Civic Duty

Yesterday I had to serve jury duty. I don’t usually mind serving jury duty but this time I found it to be inconvenient. When you own your own business, anything that interrupts the flow of work is inconvenient.

I’m a firm believer in our justice system. When it is used as intended, it’s fair and protects the innocent from persecution. But as with any system open to interpretation, less than scrupulous people have found loop holes in which to exploit to their advantage. Those are the stories that make the news.

Los Angeles County moved from a 10 day service obligation to something called “One day, one trial”. You either sit, waiting to be called, in the jury assembly room for one day to meet your obligation, or sit on one trial. Either way, after you meet your jury obligation, you’re dismissed for at least one year and one day. It’s not a bad gig.

They’ve really cracked down on the reasons for dismissal from jury duty. They feel that giving one day a year shouldn’t cause too much of a personal burden. I guess I agree. No longer can you be excused for being self employed, a student, for health, religious, or moral reasons. They’ll dismiss you if you’re dying (or dead), but that’s about it.

They’ve also granted a pay raise. For 30 years, the day rate was $10 plus one way mileage. Now it’s up to $15 and mileage. BUT, you start collecting your pay after day one. Talk about exploitation. $15 doesn’t even cover the costs of the books I read while serving.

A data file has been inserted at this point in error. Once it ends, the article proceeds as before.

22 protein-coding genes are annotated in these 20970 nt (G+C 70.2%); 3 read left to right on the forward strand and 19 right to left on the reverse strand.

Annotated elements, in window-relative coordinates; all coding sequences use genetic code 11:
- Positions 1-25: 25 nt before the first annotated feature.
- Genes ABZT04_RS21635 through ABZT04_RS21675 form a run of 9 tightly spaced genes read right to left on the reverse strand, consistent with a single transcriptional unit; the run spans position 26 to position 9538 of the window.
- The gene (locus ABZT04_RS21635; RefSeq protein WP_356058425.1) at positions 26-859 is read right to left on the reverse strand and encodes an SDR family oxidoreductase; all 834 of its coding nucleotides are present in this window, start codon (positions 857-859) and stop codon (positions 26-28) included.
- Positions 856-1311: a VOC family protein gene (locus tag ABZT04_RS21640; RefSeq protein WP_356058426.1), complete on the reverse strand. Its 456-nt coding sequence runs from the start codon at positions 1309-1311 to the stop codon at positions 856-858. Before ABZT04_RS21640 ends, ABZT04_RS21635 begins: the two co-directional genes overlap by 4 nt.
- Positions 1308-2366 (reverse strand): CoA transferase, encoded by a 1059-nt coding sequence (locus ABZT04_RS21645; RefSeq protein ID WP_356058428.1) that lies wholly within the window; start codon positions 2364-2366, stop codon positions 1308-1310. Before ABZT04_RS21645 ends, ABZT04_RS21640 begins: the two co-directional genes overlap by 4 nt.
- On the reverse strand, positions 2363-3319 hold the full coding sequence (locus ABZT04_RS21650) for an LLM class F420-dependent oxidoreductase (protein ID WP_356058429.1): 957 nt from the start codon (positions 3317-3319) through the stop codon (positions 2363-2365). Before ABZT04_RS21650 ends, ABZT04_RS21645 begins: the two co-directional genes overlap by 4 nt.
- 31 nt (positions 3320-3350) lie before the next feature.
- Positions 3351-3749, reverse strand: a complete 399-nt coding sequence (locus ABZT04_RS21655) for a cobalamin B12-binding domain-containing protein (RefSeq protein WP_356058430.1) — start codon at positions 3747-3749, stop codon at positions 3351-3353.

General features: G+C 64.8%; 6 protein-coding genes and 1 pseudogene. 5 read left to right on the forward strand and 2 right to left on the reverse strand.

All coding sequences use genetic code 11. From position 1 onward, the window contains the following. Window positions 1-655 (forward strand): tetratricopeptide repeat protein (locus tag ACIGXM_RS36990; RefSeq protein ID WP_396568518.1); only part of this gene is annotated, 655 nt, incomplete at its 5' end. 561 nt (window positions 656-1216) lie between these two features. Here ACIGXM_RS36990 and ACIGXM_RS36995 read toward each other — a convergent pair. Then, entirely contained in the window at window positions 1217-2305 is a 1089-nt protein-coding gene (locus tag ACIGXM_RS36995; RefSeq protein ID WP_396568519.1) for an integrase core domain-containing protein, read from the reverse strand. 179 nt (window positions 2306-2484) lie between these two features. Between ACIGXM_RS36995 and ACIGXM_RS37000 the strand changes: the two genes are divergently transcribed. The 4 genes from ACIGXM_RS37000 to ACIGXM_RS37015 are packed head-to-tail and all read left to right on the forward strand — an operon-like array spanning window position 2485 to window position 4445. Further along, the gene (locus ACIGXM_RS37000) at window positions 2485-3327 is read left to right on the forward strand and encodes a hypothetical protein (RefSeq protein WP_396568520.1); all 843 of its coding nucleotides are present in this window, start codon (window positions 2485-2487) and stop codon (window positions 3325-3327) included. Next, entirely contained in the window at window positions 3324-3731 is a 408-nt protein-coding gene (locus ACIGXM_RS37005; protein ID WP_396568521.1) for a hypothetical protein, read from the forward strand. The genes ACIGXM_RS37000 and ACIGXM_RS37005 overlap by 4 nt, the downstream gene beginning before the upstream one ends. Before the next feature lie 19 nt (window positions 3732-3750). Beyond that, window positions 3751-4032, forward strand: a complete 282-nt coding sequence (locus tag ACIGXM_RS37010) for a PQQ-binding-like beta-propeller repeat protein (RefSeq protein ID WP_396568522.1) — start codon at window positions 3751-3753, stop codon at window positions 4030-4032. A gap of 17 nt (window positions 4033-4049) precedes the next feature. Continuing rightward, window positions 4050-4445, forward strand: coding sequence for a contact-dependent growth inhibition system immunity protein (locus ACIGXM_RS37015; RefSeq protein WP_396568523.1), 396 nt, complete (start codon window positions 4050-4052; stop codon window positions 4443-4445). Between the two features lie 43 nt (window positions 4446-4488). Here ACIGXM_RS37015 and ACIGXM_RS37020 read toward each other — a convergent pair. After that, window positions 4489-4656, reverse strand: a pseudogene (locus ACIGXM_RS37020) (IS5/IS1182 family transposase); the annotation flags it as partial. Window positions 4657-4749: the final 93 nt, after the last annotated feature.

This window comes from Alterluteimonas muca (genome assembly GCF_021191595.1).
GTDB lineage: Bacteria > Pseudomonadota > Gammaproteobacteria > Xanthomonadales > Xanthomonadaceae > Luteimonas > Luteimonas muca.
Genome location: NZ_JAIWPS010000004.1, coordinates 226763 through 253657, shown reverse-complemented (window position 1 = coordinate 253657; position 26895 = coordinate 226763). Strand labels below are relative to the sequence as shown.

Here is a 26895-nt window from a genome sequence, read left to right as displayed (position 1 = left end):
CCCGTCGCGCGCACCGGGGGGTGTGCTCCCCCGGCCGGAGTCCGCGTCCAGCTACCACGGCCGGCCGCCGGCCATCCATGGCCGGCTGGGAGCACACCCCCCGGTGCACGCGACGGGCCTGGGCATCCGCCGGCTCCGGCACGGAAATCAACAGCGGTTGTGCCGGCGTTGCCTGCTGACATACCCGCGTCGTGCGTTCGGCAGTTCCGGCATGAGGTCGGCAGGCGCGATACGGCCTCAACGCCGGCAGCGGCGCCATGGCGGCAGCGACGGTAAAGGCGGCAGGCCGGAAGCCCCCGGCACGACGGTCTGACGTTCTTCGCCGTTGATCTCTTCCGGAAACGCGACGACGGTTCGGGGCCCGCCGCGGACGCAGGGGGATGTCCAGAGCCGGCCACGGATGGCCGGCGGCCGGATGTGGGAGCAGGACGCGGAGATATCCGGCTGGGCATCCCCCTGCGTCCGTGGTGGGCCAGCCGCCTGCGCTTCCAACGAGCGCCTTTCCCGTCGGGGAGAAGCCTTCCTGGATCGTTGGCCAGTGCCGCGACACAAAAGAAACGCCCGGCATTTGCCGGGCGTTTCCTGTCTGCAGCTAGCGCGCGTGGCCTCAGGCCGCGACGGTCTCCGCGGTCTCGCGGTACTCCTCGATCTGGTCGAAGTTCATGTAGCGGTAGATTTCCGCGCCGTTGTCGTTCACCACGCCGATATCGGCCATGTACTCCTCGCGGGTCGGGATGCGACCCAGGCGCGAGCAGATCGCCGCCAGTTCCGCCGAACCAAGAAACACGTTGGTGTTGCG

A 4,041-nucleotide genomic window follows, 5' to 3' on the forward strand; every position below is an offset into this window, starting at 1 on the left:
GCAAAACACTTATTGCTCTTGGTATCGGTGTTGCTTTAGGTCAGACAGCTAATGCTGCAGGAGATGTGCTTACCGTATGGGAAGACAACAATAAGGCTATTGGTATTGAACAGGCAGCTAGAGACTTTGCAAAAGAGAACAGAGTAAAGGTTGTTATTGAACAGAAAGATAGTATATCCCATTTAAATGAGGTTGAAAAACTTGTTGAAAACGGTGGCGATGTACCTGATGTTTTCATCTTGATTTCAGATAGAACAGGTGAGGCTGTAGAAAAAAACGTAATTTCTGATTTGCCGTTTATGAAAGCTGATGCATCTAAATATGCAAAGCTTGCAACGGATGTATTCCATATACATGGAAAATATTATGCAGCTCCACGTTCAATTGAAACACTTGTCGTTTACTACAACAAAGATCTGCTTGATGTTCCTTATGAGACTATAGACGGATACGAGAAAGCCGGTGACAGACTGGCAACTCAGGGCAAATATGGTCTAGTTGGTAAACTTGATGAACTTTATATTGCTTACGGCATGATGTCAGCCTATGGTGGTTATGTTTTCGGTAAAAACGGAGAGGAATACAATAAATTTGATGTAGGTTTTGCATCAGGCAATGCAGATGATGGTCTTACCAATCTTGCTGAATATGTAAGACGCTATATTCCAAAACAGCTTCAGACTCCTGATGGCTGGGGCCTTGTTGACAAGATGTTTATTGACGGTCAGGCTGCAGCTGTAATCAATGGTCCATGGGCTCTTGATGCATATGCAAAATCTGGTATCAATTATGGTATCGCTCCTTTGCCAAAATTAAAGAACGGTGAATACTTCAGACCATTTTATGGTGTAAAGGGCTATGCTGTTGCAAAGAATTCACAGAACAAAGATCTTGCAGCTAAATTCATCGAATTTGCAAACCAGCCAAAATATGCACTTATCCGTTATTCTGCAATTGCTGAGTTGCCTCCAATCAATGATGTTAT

The sheer boredom of waiting to be called or dismissed is mind boggling.

So what does one do to avoid the boggling? Well, if one is me, you look around at what is kindly referred to as “A jury [pool]of one’s peers”.

You know those programs designed to scare kids straight? I think that they should skip bringing them to jail to see what life on the inside would be like and just take them to see a jury assembly room to glimpse upon the faces of those that would sit in judgment of their crimes. It was enough to keep me from entering the world of crime…

I viewed my time serving my civic duty as forced time to relax. I brought no computer or technology gadgets. Just a book. Well, actually two. I read them both. I can get a lot of reading in with no telephone to interrupt or computer wanting my attention.

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